HD Pentax-D FA* 85mm F1.4 ED SDM AW

General Image Quality

On the following pages we will look in detail at every measurable performance parameter, but for the moment we will consider those subjective elements that can make or break an image.

Field of View

85mm is within the range generally regarded as ideal for portraits. Longer focal lengths tend to flatten the perspective, which is more flattering for subjects, and the focal length easily allows close framing. With sufficient room for the photographer to step back, 85mm can serve for individual portraits or even groups.

85mm also serves as a short tele, in particular to isolate specific elements in a scene.

On APS-C, the field of view is of course narrower and will feel too tight in close spaces. The crop factor brings the lens close to the classic 135mm focal length.

Color and Contrast

STAR lenses, just like their Limited counterparts, generally deliver rich colors and a beautiful tonal response. The 85mm is no different.

Colors have a neutral cast, ideal for portraits. The rendering is true-to-life, but still well saturated and contrasty. There are no harsh contrast areas, but smooth transitions.

Below is a 100% crop of an image shot at F6.3. The level of detail and the fine tonal gradation are as high as can be expected. You can click on the image for a larger view.

Note that the lens, while delivering extremely sharp images, does not exaggerate skin tones or defects, striking a subtle balance between the two.

Metering and Exposure

We did not experience any particular exposure errors with the lens.

Electronic Aperture

Like other lenses using the KAF4 mount, the 85mm uses an electronic aperture control instead of the mechanical coupling used since the 70's. This electronic aperture requires an up-to-date camera firmware, and will not operate with bodies older than the K50. Older cameras will operate the lens wide open at all times.

Starbursts

We did not expect particularly pleasing results regarding starbursts. That is one area where the 85mm surprised us.

While at F2.8 the starbursts are almost absent, at F8 they are clearly visible, well-shaped and with nicely tapering rays. Among recent lenses, it is rare to see such results, so the capability of the D FA* 85mm to create pleasing starbursts is an added bonus.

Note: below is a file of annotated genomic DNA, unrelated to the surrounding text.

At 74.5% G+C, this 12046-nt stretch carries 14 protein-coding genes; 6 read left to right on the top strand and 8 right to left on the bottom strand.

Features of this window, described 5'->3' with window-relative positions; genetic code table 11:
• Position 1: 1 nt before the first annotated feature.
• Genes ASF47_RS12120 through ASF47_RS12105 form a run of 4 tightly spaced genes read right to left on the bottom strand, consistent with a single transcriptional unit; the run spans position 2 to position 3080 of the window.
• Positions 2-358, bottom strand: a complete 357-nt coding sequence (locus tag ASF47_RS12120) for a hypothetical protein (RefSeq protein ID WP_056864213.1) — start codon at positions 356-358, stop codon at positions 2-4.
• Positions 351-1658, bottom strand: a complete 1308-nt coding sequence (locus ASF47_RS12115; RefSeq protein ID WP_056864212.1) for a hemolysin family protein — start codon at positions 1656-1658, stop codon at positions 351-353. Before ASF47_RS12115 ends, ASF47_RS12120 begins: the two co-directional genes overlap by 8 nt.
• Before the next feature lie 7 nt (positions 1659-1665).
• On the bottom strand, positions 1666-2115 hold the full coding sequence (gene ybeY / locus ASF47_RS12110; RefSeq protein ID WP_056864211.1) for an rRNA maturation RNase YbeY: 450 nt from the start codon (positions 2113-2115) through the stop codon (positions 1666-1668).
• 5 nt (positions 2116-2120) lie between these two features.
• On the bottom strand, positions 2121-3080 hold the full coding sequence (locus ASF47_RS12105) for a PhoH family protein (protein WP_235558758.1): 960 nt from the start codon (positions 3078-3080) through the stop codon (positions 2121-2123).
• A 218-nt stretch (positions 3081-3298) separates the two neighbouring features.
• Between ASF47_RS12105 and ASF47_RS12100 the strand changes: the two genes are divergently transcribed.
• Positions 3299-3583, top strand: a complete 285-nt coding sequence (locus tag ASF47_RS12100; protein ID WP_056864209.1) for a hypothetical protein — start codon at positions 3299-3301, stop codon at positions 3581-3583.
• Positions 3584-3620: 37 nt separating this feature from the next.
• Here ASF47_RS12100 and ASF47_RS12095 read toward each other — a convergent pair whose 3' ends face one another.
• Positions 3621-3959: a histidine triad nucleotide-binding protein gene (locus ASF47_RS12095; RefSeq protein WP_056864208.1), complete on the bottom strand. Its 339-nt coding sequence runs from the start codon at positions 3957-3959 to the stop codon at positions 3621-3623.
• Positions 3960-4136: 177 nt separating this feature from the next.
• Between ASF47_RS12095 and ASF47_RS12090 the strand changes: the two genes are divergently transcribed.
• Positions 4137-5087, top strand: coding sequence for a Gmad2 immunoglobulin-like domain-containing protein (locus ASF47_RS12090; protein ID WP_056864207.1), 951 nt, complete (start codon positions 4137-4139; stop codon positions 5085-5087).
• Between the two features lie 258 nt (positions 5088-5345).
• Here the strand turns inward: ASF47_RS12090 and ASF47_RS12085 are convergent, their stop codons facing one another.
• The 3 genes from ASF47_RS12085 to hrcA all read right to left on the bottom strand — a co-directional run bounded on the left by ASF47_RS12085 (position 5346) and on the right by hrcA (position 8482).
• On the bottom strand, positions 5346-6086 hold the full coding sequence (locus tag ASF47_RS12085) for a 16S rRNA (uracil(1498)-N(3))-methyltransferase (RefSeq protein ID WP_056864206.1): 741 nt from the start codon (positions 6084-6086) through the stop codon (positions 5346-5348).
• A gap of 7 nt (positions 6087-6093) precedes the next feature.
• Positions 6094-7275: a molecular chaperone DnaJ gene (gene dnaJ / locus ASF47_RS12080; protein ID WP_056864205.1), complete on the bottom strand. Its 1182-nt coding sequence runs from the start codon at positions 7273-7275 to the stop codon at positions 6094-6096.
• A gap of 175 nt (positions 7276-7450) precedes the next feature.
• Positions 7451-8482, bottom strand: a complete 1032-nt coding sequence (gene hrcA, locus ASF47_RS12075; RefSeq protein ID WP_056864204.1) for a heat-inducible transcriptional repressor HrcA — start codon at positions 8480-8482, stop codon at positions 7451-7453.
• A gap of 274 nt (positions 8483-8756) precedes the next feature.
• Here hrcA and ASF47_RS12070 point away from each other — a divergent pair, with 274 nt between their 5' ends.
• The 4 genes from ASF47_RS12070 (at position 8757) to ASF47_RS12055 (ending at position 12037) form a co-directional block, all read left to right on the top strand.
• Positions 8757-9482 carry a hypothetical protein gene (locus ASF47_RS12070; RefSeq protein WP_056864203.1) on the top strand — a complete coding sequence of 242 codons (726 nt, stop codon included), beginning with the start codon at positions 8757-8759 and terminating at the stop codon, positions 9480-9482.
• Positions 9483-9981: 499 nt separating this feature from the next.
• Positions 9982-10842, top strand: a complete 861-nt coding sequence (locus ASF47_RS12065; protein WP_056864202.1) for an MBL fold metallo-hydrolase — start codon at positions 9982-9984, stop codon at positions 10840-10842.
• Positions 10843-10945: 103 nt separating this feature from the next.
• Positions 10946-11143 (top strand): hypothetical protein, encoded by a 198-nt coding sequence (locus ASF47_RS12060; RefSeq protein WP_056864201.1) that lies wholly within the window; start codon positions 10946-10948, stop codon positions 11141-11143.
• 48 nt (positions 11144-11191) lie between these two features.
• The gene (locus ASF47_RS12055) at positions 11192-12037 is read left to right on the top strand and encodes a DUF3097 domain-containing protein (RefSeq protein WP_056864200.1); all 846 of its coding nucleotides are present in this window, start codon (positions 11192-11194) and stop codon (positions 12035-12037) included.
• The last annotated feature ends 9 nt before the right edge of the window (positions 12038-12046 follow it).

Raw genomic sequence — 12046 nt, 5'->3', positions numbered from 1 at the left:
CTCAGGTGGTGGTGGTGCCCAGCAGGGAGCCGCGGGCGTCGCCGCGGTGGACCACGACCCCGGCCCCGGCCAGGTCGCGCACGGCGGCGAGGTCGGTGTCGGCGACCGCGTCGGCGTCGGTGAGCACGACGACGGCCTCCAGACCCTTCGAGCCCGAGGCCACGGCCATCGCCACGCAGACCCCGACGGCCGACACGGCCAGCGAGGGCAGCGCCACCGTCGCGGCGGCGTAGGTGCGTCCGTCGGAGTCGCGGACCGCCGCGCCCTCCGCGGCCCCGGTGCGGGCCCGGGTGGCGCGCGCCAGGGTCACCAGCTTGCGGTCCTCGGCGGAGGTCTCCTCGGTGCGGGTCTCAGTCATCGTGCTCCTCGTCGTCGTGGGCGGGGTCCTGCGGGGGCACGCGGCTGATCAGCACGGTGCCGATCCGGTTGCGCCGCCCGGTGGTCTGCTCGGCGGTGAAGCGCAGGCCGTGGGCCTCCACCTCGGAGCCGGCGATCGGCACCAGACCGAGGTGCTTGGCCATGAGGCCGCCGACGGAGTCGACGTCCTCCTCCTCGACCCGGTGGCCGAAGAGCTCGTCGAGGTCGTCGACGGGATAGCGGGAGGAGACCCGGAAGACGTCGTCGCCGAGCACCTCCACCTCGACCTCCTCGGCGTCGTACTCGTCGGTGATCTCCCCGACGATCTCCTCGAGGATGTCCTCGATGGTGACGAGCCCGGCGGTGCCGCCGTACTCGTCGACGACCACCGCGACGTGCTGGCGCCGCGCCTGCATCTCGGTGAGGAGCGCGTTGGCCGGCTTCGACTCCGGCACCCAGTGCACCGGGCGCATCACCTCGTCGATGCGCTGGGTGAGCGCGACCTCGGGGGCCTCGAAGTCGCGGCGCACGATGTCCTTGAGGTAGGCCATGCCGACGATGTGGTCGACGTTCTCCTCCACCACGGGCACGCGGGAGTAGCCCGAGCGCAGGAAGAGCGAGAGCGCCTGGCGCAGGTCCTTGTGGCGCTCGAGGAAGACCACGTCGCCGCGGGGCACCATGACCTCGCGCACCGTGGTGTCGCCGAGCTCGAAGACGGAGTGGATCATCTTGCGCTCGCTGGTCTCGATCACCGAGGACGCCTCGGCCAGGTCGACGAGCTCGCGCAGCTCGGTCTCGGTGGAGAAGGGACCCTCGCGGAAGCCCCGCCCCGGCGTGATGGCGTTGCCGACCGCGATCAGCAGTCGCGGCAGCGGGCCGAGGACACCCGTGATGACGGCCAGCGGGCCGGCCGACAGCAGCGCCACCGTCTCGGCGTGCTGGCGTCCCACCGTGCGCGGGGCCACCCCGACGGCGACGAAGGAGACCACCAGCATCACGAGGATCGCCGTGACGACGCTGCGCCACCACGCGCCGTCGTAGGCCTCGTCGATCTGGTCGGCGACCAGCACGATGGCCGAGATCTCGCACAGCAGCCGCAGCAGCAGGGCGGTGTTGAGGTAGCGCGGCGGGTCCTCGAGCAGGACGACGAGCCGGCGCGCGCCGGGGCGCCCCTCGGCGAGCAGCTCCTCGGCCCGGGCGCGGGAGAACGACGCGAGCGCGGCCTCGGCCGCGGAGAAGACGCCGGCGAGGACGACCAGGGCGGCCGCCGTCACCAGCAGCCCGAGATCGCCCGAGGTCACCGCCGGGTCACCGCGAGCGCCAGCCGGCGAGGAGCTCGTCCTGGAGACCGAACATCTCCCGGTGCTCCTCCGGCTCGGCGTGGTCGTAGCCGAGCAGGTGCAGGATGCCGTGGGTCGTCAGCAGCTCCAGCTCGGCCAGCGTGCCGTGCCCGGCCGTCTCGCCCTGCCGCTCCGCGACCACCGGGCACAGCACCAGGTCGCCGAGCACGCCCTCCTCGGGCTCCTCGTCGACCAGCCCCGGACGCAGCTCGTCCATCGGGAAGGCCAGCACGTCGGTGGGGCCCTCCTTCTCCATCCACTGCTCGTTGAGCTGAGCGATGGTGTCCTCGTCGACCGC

F2.8
F8


Lens Corrections and EXIF Data

The 85mm includes all the necessary data for modern camera bodies to apply in-camera lens correction when required. Vignetting, diffraction, aberration, and distortion can be adjusted in-camera.

EXIF data are complete and accurate, and Pentax camera bodies are able to record every relevant parameter into the file. Note that it is up to your software to properly decode these data when an image is viewed on a PC.

User Report

The 85mm is, by all accounts, an imposing lens. The price tag is among the highest in the K-mount lineup, the lens is wide, large and heavy, and the front element is gigantic. In short, this lens is the opposite of a discreet shooter.

The surprising fact is that, once mounted on camera and in the hand, the lens is much more comfortable in use than what is expected. The lens is not all that long, and the front-heavy shape isn't much of a hindrance. Pairing the lens with a K-1 creates a dense kit, certainly heavy but easier to manage than a longer lens of the same weight.

Using the 85mm feels like using a precision, almost surgical tool. At a reasonable subject distance for portraits, the depth of field at wide open aperture is a few centimeters at best. This allows quite specific selection of the in-focus elements, but there is definitely a learning curve when coming from a more consumer-grade zoom lens covering the 85mm focal length.

The learning curve is not that steep, and the 85mm quickly becomes rewarding. It is, of course, superb as a portrait lens, but it is not limited to portraits.

Apart from the aperture and focal length, the 85mm produces images with superb bokeh and colors. In use, the lens feels responsive and fast. It never feels like it is slowing down the photographer. In short, apart from the size and weight, it is hard to find a fault with the Pentax 85mm.

In the next sections we will look at the optical performances of the D FA* 85mm F1.4.


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